This week, potential Republican presidential contender Gov. Bobby Jindal (R-LA) rolled out one of the country’s most regressive tax proposals, a plan that would shift Louisiana’s tax burden away from the wealthy by raising taxes on the bottom 80 percent of state residents. Apparently, the “austerity” measures don’t stop there.
According to New Orleans CBS affiliate WWLTV, Louisiana residents over the age of 21 who are on Medicaid — the public insurance program for disabled and poor Americans — will stop receiving hospice care benefits at the end of this month. That means that low-income Louisianans with terminal illnesses, debilitating disabilities, and chronic long-term medical problems will no longer have access to the essential home and medical care that they need.
And while the cuts are intended to help the state balance its budget, critics point out that it is more likely to increase health care costs by pushing previously-insured Americans with costly medical conditions into private hospitals and emergency rooms where they will not be able to afford their treatments:
The Louisiana Department of Health and Hospitals say the elimination of hospice care for Medicaid patients will mean nearly $3.3 million in savings this year alone. In 2014, it’ll mean $8.3 million in savings.
However, Burns believes the state will end up paying much more with terminally ill patients forced to turn to local hospitals.
“They’ll just go in and out of the hospitals, maybe go to ICUs, and they won’t be able to have their family around them with hospice care,” said Burns. […]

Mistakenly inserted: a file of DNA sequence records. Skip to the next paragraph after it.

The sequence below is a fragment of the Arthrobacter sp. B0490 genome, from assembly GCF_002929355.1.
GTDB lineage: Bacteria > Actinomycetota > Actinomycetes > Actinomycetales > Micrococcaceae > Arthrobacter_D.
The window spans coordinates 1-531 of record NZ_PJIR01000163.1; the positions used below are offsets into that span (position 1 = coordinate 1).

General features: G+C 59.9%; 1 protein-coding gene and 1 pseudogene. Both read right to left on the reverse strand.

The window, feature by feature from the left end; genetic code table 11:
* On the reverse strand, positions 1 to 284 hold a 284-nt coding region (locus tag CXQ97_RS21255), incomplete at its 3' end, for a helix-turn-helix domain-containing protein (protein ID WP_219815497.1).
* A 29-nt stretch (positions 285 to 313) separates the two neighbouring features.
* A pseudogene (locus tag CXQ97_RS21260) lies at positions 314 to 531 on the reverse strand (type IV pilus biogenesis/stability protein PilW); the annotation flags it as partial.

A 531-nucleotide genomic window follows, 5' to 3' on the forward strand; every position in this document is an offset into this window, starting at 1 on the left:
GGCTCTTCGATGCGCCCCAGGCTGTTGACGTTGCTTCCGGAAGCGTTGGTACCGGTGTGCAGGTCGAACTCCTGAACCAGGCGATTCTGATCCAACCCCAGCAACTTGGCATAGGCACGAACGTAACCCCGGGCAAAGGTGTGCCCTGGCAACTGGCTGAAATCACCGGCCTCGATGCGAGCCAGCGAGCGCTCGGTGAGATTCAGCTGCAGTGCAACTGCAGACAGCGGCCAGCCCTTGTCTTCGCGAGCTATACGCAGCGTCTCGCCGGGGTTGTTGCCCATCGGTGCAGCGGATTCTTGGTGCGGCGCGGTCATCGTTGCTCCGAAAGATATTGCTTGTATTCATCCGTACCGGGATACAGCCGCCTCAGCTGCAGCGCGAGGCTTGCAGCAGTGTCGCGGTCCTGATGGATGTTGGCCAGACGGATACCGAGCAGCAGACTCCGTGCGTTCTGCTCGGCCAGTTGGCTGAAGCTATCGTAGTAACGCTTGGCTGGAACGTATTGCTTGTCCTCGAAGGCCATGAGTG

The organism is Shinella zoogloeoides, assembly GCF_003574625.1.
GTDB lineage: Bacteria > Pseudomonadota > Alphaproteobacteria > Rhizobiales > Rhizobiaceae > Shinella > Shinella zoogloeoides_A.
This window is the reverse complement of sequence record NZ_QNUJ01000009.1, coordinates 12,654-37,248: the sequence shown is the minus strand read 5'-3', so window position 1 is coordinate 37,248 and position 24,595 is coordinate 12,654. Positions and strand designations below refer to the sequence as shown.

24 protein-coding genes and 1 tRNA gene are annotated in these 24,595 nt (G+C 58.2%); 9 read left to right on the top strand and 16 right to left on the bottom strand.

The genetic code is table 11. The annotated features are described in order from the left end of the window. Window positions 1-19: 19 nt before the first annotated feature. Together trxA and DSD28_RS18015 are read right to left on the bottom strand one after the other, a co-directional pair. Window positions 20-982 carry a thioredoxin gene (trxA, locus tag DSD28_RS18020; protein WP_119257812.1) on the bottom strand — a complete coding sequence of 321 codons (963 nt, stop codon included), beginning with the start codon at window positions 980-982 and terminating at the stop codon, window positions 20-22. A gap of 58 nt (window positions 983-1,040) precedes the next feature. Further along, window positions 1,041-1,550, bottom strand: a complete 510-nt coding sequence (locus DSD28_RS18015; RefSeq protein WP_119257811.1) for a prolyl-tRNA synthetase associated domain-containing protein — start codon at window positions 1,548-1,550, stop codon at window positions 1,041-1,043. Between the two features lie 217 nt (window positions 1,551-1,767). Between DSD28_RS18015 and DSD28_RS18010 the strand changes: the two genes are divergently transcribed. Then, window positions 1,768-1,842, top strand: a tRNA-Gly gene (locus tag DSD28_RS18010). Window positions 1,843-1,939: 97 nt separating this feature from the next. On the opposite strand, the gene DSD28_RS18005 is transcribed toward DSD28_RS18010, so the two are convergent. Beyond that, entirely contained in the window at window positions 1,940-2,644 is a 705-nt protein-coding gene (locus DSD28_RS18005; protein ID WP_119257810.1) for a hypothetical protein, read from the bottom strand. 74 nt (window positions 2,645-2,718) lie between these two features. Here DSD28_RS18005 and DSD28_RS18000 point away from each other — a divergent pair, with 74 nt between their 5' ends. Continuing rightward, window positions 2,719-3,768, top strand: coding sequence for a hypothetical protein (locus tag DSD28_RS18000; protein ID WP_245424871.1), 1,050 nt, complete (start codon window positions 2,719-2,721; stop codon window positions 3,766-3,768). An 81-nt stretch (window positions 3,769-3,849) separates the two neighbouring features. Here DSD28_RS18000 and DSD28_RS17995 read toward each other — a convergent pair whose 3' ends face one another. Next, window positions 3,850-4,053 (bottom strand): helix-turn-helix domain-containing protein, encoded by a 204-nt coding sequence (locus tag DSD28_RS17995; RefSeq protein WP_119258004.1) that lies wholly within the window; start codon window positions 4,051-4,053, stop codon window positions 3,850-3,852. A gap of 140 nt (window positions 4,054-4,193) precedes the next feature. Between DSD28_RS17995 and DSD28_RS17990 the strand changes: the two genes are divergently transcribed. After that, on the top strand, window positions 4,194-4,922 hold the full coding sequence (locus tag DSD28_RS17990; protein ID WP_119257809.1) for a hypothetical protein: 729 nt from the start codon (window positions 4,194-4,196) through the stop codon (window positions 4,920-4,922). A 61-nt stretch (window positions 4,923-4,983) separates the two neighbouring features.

DHH says there were 5,819 recipients of hospice services through Louisiana Medicaid in the previous fiscal year.
By the Louisiana DHH’s own estimates, the cuts to Medicaid hospice-care beneficiaries are only expected to reduce the state’s projected $900 million budget deficit by 0.92 percent in 2014. These cuts will be imposed on top of the already draconian cutbacks to public education and health care programs that Jindal has in the pipeline.
Battles over Medicaid funding, particularly for those in need of long-term, specialized care, are nothing new. State budget cuts to the Medicaid program have long left disabled and special-needs Americans by the wayside, even in progressive states such as California. But one of the easiest ways for states to address their perennial public health funding issues is for them to participate in Obamacare’s Medicaid expansion, which the federal government will fund for the first several years.
Jindal, however, has refused to participate in the expansion, calling it a “bad idea” that is “expensive for taxpayers.” Ironically, Louisiana already takes in considerably more tax revenue from the federal government than it pays out, and Jindal’s Medicaid cuts — coupled with his refusal to expand Medicaid — will likely exacerbate that dynamic by forcing Americans across the country to subsidize care for Louisianans who have fallen through the safety net.